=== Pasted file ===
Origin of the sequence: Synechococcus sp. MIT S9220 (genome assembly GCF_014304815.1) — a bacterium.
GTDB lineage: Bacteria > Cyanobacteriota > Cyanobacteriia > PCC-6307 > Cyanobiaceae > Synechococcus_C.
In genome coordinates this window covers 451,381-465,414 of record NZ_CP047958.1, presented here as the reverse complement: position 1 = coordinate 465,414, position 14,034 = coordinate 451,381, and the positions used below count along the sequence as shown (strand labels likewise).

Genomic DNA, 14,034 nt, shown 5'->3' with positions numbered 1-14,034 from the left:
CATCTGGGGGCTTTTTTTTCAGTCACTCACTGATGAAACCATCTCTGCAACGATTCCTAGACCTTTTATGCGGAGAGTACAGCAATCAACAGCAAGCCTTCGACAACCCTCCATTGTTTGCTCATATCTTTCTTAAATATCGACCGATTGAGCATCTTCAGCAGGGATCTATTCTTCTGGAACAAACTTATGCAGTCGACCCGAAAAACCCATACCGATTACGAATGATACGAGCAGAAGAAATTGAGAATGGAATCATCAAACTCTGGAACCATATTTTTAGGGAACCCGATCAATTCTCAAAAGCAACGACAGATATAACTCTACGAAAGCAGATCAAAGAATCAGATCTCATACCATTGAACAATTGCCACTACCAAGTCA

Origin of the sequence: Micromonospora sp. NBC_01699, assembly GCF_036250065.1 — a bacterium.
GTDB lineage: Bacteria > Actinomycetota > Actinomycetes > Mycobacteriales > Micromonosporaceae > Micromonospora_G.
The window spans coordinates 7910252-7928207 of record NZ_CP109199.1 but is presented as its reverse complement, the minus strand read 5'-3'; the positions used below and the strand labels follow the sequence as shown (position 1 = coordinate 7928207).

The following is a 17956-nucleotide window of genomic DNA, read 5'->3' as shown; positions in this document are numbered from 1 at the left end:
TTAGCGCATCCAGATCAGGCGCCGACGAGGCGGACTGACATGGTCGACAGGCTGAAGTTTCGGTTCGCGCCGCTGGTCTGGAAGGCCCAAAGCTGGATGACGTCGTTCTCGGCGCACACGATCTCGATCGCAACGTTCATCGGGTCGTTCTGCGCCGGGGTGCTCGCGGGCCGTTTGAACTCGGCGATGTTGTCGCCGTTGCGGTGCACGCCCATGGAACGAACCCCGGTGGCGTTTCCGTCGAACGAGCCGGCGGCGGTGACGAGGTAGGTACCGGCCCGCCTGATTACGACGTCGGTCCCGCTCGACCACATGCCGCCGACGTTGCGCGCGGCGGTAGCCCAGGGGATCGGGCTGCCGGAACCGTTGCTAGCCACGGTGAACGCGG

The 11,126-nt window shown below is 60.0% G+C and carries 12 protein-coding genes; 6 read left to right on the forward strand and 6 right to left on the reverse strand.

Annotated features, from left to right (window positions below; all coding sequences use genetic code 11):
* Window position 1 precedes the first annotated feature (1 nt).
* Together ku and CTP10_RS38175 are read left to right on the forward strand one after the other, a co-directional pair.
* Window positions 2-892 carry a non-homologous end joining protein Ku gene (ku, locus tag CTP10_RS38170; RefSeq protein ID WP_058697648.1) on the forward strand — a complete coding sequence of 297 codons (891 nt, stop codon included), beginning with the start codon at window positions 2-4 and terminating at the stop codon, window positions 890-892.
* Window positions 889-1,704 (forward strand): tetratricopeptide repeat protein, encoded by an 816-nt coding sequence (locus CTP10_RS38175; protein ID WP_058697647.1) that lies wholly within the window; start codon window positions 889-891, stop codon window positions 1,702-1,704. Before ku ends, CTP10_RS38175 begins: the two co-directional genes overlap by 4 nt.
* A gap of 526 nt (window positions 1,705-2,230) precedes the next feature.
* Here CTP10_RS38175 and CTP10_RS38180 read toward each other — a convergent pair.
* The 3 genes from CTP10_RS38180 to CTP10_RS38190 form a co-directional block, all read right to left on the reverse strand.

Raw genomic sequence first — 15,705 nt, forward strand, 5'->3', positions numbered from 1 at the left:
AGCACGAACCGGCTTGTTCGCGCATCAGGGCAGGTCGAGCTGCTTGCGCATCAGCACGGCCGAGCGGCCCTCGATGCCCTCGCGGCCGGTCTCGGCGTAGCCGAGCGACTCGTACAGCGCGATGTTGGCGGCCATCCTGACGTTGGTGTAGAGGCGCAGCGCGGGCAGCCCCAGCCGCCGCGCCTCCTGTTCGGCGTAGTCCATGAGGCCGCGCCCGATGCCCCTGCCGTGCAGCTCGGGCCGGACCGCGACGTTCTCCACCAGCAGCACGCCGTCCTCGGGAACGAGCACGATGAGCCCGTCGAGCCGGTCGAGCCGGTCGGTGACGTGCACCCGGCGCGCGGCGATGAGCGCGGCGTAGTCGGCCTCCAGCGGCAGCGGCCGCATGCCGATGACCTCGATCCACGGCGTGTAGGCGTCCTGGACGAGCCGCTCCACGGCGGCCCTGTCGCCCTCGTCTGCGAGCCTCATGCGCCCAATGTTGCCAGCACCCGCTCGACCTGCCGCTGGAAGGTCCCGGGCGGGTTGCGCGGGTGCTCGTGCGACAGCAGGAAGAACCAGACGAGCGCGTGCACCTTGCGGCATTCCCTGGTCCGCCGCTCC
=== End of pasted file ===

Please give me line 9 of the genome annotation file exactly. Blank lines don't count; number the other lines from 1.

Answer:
The following is a 17956-nucleotide window of genomic DNA, read 5'->3' as shown; positions in this document are numbered from 1 at the left end: